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I'm curious about newscasters using the term "shot dead" in describing the death of a gun shot victim. Is this correct? They would never describe a survivor as "shot live".

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Seriously funny question. Good thinking, Sue! –  Thursagen May 27 '11 at 10:34
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actually, they would - if a video crew came along, they would document the survivor in the throes of surviving - "shot live" so to speak :) –  Paul Amerigo Pajo May 27 '11 at 10:44
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They'd describe the survivor as "shot live" if the survivor was subsequently broadcast with no tape delay. –  Stuart P. Bentley May 27 '11 at 17:45
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5 Answers

Yes, it is definitely correct, because shot can mean that one has simply been shot, somewhere to their body, and this doesn't necessarily mean they must have died because of it.

Shot dead, on the other hand, implies that one has died after being shot and it also specifically says that the shooting was fatal (they didn't die because of any other reason).

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That's one thing I like about English. If you've been shot, you are wounded, but you're not necessarily dead. If you've been shot dead you are. Dead, that is. In my native language, there is no such distiction. shot and shot dead are the same word, so, it's hard to tell if the person is still alive without getting an additional statement. –  teylyn May 27 '11 at 11:25
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+1: I'll also note that sometimes you'll hear "killed him dead" colloquially, when someone wants to emphasize the finality of the the action. "That was six sticks of dynamite went off in his truck. Killed him dead just like that." –  Robusto May 27 '11 at 11:34
    
@Robusto it had to be a truck, dint it? Could have happened in a family minivan. And "dead" is then certainly pronounced "dayd" (I just can't help but hear "killed him dead" with a twang or drawl) ;-) –  Jürgen A. Erhard May 27 '11 at 11:59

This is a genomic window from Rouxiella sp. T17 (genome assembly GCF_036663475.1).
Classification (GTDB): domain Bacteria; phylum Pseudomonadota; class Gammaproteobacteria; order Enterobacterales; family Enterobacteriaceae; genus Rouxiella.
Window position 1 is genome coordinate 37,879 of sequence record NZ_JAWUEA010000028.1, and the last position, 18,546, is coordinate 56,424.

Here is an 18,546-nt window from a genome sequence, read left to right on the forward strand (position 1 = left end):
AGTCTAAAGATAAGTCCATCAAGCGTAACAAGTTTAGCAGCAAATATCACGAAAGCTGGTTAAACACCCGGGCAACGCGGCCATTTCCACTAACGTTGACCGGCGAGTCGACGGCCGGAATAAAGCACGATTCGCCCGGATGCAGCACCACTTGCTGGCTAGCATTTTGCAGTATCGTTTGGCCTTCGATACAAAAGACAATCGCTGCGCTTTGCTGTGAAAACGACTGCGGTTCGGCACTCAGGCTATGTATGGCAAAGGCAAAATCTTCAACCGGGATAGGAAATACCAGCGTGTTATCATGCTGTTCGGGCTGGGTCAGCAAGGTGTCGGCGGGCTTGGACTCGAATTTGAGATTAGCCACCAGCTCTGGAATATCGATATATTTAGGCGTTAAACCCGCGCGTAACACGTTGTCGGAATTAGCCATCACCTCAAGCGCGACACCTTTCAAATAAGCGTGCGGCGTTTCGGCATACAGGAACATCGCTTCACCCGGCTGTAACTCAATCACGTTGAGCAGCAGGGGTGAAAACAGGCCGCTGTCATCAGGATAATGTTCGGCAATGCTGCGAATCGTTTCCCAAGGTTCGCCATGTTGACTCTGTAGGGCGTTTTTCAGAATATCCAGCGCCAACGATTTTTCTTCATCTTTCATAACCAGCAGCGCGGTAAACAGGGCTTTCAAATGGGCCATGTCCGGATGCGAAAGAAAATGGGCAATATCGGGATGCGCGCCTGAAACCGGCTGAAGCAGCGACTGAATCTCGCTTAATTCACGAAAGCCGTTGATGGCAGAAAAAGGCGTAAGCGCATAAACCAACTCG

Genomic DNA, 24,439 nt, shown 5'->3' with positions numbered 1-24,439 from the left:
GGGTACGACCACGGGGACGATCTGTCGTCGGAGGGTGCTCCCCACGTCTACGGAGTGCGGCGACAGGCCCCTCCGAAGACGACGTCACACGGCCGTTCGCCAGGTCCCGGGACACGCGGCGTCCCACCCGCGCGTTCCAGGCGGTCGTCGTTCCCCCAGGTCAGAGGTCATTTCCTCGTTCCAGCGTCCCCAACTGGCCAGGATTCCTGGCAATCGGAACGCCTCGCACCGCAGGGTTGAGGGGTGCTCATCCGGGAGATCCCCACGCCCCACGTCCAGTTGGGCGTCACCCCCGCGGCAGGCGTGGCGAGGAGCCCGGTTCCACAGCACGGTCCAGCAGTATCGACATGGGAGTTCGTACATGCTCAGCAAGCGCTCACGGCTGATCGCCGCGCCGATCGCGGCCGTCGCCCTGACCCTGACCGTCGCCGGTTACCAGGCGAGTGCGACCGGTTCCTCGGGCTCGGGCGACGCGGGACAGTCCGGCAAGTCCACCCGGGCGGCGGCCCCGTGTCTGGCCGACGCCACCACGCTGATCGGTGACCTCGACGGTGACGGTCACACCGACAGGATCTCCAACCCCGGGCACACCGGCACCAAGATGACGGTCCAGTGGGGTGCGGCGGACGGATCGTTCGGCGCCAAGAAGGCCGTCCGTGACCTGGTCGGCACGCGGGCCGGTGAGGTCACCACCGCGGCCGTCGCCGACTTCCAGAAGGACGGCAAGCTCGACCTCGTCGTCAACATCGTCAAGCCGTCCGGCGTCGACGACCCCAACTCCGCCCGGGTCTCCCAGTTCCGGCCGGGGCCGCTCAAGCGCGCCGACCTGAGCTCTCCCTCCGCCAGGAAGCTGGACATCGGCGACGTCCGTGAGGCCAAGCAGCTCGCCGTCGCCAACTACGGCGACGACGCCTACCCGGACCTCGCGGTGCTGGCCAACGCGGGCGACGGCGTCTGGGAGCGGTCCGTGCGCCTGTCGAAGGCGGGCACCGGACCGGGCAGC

@teylyn: and your native tongue is? I know that in German (which is mine), it's "erschossen". But do we have a word for "shot"? Not sure... "auf ihn wurde geschossen" doesn't mean he was hit, just that he was shot at (he may have gotten hit). "shot" vs "shot at". Useful. –  Jürgen A. Erhard May 27 '11 at 12:02
    
@jae, You left out that "killed" would be pronounced "kilt". –  JeffSahol May 27 '11 at 12:56
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To RIMMER's answer I would add:

There is also a sense of immediacy -- shot and he died right there on the spot, as opposed to shot and he died the next day in the hospital. He's dead either way, but "shot dead" isn't generally used in the latter case. (You'd say he was fatally shot, or shot and died of his wounds, or something like that.)

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Good observation. Dead is the immediate consequence of shot dead. –  KitFox May 27 '11 at 14:36
    
Indeed, this is usually the case with verbal complements (common with verbs like "made" and "rendered", but possible with many other verbs. –  Colin Fine May 27 '11 at 15:14
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I think this is not as much the question of grammar, but of semantics

From

You shot him dead. > He was shot dead.

as with

You painted it pink. > It was painted pink.

The reason why you can hardly use any other word except "dead" after "shot" is that semantically it does not work i.e. the same reason why you can not say

You painted it loud.

(literary use excluded).

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Thanks to all for interesting comments. It definitely sounds awkward when I hear it. I prefer shot and killed, or fatally shot, but I hear this a lot. –  Sue May 29 '11 at 23:26
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The questioner asked: why not shot live, for a survivor? That would be because in shot dead, dead is the consequence of shot. In shot live, you are not alive because you are shot, but rather you are alive despite being shot.

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Shot dead is used to describe how the person died, whereas we never use shot live because a person can never continue living after being shot, unless he was shot in the leg.

N.B. Shot here refers to a gun shooting.

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Shot with the t-virus? ;-) –  Jürgen A. Erhard May 27 '11 at 12:04
    
Or a G-virus probably? –  RiMMER May 27 '11 at 12:27
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